Pork Mush—The Pennsylvania Treat

Pennsylvanian scrapple

Pennsylvanian scrapple

Unless you live in the Middle Atlantic states, you may have never had the dubious pleasure of breakfasting on scrapple—a fried slice of pork-mush. Often erroneously called Philadelphia Scrapple, it’s really a dish that originated in the Eastern Pennsylvania farmlands of German born settlers—far from the city of Brotherly Love.

It’s dictionary defined as “cornmeal mush made with the meat and broth of pork, seasoned with onions, spices and herbs and shaped into loaves for slicing and frying.” The word, scrapple originates from “scrap” or “scrappy” meaning made up of odds and ends for that’s exactly what it is—boiled, ground leftover pig scraps with cornmeal and spices thrown in. Scrapple lovers think of it as food for the gods. Anti-scrapplers consider it a culinary abomination.

Scrapple is the unique creation of the Pennsylvania Dutch, and therefore only quasi-American as the immigrants combined their German heritage with New World ingredients. The term “Pennsylvania Dutch” is a corrupted form of Pennsylvania Deutsche, mostly transplanted Rhineland farmers who worked hard and ate heartily. They are frugal people and many of their dishes make imaginative use of every part of the butchered hog’s anatomy. Scrapple is one of them.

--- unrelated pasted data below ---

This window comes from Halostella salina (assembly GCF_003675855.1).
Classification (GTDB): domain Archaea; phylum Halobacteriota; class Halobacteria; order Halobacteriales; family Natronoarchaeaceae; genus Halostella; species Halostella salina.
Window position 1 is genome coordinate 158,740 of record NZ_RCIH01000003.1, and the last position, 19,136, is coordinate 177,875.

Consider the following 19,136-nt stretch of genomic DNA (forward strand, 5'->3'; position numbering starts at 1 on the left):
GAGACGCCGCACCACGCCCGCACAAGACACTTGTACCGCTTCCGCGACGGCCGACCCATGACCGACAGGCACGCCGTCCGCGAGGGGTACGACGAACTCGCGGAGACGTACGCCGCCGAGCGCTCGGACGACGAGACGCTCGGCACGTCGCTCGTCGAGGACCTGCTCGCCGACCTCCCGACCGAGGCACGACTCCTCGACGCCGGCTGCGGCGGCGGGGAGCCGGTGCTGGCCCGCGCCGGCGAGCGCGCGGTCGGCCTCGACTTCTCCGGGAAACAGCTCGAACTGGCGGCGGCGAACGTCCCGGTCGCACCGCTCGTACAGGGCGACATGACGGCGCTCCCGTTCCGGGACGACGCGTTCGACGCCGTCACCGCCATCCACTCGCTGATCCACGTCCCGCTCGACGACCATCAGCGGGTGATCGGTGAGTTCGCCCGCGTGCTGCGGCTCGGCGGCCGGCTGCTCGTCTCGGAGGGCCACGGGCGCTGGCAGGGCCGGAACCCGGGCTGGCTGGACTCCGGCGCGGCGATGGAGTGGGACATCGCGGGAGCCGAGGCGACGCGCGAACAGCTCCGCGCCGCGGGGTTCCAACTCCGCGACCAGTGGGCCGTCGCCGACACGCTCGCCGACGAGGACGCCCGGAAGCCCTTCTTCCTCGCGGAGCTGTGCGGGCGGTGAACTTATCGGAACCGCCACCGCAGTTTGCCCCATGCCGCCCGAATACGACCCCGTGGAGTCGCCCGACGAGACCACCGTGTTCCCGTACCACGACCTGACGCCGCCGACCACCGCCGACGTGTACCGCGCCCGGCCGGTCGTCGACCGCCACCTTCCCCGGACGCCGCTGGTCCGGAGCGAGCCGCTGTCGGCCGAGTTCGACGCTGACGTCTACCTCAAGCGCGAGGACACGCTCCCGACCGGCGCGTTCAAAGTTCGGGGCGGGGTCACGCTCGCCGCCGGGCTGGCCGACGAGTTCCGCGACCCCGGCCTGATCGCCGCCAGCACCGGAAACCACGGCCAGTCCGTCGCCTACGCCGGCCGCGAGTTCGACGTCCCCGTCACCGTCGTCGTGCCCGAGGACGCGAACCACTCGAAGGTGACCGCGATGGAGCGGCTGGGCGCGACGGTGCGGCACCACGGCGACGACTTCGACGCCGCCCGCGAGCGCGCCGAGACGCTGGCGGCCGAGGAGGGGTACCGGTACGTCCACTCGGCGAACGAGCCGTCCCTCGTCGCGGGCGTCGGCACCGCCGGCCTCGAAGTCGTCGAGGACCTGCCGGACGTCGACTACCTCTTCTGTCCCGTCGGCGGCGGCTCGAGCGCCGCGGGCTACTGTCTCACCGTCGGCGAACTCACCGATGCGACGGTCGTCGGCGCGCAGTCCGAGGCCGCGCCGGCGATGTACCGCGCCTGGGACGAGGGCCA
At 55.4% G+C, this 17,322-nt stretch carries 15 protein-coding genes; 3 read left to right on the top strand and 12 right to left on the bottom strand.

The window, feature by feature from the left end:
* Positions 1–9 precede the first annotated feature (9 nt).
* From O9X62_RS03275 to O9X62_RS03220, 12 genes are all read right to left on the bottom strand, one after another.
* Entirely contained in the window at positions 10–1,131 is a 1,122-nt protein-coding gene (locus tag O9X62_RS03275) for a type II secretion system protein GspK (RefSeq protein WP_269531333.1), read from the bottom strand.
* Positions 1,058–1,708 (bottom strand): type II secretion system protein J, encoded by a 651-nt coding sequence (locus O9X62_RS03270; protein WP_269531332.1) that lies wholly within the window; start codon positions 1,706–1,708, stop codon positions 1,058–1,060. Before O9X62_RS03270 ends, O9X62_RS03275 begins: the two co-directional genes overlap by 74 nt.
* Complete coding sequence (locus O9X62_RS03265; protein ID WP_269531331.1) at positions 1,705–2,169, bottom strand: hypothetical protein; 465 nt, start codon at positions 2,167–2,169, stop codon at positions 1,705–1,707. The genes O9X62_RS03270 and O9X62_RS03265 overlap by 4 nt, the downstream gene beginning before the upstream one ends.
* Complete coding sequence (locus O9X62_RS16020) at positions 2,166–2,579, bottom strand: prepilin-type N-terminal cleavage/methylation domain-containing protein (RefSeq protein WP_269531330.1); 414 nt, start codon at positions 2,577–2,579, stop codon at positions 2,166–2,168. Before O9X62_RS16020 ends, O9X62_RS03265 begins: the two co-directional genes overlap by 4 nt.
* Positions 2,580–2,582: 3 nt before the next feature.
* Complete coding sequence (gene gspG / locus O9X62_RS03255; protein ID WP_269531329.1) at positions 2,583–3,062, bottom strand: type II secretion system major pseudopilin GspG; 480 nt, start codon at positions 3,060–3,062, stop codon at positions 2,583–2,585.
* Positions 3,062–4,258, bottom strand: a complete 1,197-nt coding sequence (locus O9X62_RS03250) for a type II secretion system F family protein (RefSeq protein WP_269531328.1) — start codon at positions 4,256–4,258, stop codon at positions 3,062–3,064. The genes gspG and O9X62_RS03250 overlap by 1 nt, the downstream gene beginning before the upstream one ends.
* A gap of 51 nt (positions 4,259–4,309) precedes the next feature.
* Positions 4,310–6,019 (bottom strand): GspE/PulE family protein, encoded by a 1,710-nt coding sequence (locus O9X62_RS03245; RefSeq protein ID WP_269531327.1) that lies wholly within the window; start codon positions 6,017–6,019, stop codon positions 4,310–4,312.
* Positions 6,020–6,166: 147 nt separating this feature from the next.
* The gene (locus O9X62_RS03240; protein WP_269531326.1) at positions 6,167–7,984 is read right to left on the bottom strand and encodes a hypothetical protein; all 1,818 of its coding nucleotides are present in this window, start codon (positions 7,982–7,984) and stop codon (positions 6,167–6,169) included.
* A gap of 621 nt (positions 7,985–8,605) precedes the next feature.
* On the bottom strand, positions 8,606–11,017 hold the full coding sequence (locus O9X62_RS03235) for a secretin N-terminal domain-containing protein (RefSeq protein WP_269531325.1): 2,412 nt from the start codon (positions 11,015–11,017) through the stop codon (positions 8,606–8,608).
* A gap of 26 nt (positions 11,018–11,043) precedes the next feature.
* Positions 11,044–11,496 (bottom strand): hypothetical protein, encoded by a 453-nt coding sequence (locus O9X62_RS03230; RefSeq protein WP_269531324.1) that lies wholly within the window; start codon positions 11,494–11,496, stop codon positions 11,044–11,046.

But what parts of the hog go into the creation of scrapple? After the ham, bacon, chops and other cuts of meat are taken from the butchered pig—what remains are fixings for scrapple—including the meat scraped off the head. Scrapple may contain pork skin, pork heart, pork liver, pork tongue—even pork brains. Those faint of palate needn’t venture any further.

If one can get past what goes into making scrapple, he or she may discover it tastes surprising good—like country-style pork sausage with a unique shape and texture. It’s a deck of cards sized slab, crispy on the outside, soft inside and may be embellished with butter, maple syrup, applesauce, ketchup or mashed in with its usual partner: a plateful of fried eggs. Besides, modern day recipes make no use of questionable pork parts. (See recipes below.)

Being born and raised in Pennsylvania, I was destined to have a piece of a scrapple slapped across my breakfast plate. Being a good source of cheap protein, it often made a morning appearance at our table. I didn’t quite relish it because of its gray color. That may have been the fault of my mother, the cook. Properly prepared and fried, scrapple should be a tasty looking golden brown.

Although edible raw, Scrapple is usually sliced and fried in butter or lard. Served in a deep, placid pool of egg yolk and ketchup, it is a veritable cholesterol meltdown.